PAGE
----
Zika virus, the new kid on the block. Euro Surveill. 2016; 21(23): pii=30255. DOI: http://dx.doi.org/10.2807/1560-7917.ES.2016.21.23.30255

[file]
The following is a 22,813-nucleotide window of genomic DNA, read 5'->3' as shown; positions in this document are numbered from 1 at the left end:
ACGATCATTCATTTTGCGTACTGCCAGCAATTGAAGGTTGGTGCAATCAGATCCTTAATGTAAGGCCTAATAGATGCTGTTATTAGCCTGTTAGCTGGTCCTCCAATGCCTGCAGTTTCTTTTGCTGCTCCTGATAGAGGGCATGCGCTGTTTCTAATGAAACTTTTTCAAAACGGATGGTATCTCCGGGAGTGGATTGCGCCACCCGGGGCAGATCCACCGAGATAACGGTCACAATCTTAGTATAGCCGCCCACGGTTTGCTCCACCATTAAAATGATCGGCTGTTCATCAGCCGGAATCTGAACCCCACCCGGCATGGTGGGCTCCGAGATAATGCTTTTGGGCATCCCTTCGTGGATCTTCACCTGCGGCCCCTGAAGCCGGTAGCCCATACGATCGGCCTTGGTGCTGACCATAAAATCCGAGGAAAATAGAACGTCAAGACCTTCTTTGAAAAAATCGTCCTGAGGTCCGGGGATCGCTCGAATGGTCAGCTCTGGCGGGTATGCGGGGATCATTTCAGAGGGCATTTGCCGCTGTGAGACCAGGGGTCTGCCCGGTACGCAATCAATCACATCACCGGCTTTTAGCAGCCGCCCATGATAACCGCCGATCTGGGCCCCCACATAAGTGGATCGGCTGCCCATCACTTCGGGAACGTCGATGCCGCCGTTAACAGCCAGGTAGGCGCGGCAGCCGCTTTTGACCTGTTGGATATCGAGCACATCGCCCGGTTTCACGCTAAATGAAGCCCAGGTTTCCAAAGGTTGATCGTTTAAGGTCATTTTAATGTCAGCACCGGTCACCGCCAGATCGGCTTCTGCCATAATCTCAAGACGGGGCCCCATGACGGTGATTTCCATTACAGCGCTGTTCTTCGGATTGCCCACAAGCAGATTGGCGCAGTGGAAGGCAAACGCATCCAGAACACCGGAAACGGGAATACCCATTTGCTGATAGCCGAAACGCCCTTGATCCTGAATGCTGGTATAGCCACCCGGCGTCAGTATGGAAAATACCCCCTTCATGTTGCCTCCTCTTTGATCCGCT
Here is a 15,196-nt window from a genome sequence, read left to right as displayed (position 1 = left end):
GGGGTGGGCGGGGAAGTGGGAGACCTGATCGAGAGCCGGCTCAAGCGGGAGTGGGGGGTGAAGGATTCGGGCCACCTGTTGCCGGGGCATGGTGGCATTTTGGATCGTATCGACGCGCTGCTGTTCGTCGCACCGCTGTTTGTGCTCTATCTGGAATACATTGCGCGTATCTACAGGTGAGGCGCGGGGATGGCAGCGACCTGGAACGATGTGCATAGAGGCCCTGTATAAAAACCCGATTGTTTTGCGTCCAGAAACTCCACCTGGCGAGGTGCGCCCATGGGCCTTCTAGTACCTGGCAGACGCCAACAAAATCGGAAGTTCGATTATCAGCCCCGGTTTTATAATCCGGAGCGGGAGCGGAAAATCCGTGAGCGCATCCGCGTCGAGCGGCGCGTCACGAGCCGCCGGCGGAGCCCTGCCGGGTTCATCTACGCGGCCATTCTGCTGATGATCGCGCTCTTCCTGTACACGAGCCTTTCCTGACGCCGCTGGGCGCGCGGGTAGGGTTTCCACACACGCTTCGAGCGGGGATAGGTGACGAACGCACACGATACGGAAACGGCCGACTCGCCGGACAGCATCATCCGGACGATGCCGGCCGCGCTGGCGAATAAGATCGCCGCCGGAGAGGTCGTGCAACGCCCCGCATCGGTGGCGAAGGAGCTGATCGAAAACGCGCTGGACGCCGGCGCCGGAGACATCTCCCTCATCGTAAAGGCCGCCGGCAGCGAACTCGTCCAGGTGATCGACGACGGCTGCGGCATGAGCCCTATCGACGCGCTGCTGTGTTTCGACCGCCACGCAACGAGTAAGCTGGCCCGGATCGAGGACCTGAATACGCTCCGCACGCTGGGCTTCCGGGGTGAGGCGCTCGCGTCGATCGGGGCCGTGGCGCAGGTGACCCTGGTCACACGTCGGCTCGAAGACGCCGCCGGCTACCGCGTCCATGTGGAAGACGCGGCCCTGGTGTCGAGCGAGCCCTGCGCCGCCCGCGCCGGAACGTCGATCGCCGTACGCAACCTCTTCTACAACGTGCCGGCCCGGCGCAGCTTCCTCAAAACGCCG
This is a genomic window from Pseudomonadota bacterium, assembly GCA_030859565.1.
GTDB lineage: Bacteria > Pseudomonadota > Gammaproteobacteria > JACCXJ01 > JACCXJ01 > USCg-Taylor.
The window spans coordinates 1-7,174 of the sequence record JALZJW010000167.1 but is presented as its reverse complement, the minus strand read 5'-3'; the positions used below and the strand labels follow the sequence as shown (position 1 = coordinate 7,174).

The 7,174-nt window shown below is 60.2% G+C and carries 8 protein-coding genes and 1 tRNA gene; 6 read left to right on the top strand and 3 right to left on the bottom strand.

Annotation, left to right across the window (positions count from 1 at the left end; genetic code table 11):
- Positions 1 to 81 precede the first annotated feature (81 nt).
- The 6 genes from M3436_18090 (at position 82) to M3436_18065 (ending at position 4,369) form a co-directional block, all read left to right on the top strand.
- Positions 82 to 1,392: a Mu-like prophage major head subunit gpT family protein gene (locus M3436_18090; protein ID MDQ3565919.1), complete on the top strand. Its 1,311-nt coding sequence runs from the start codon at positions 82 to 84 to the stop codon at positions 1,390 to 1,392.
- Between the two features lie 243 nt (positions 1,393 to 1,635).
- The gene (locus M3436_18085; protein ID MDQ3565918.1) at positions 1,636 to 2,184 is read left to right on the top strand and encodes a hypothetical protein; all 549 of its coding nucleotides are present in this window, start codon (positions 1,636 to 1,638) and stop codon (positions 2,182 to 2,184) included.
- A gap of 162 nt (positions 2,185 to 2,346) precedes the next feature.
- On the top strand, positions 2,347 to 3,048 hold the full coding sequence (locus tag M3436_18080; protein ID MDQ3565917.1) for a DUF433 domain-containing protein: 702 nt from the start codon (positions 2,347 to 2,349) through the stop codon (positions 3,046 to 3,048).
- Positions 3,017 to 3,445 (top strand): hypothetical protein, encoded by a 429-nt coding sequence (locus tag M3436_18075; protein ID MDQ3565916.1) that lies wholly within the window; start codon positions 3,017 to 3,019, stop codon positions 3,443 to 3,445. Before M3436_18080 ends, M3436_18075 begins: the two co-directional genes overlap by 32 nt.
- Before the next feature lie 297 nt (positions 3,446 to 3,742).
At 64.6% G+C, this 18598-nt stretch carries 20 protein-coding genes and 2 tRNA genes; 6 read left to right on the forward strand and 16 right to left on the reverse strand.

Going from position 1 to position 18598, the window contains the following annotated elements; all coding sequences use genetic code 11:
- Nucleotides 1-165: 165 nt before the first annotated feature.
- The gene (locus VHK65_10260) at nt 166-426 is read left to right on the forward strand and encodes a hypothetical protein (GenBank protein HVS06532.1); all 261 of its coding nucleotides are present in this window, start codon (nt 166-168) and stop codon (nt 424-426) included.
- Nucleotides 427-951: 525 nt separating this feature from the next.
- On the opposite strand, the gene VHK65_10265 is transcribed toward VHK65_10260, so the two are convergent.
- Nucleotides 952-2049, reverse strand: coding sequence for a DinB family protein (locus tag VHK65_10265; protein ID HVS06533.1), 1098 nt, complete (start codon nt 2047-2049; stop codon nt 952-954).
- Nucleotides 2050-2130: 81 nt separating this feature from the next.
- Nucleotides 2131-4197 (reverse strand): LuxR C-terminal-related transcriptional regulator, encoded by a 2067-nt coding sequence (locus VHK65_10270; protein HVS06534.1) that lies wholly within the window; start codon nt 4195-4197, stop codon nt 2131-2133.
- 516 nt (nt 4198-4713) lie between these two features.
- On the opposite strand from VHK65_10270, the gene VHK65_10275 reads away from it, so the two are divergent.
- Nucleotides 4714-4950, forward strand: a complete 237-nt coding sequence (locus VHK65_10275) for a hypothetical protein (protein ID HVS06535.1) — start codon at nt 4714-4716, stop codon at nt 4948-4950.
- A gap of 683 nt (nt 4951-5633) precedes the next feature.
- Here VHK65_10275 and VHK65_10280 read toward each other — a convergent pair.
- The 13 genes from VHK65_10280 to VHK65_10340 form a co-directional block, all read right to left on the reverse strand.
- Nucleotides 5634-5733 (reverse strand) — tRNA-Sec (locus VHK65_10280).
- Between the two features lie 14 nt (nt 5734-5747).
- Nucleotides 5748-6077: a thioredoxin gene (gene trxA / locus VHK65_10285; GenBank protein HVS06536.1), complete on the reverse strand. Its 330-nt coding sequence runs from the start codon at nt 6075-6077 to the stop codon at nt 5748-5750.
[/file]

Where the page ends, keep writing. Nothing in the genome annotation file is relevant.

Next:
According to Tolstoy, happy families were all alike, whereas unhappy families were each unhappy in their individual ways. So it is with the emergence of new virus infections. Each new virus epidemic brings misery to affected human populations, in unique ways. In the last 15 years, we have experienced the emergence and spread of Severe Acute Respiratory Syndrome (SARS), H5N1 and H7N9 influenza A viruses, pandemic influenza A(H1N1), Middle Eastern Respiratory Syndrome (MERS) and Ebola virus disease, and most recently in 2015–16, Zika virus. The wider societal impact that such infectious disease events can cause has been amply demonstrated with Ebola virus in West Africa, which was responsible for over 11,000 deaths and has inhibited economic growth in this war-torn region of the world. Each of the viruses mentioned above occupies a different ecological niche, with diverse impact on the human population (magnitude of the epidemic, disease severity) as a result of transmission characteristics, host immune response and disease pathogenesis. Serious complications and deaths from Zika virus infection have not been common: most infections are asymptomatic or very mild, although there is an association with neurological complications such as Guillain–Barré syndrome. The key issue, however, is the impact of infection on pregnancy. For most emerging viruses, classical control measures of contact tracing and quarantine will eventually break chains of transmission between humans following zoonotic infection, when human-to-human transmission occurs and infectiousness is related to symptomatic illness. However, when infection is through a vector-borne route and sexual transmission can occur from a minimally symptomatic person, such as with Zika virus infection, additional population-based control measures must be undertaken. Vector control requires sustained and determined efforts to achieve a measurable impact and may involve a range of interventions at a personal level (e.g. avoidance, mosquito nets and insecticide) and at population level (e.g. breeding genetically resistant mosquitoes). Steering towards other rational interventions requires evidence from well-documented individual case studies.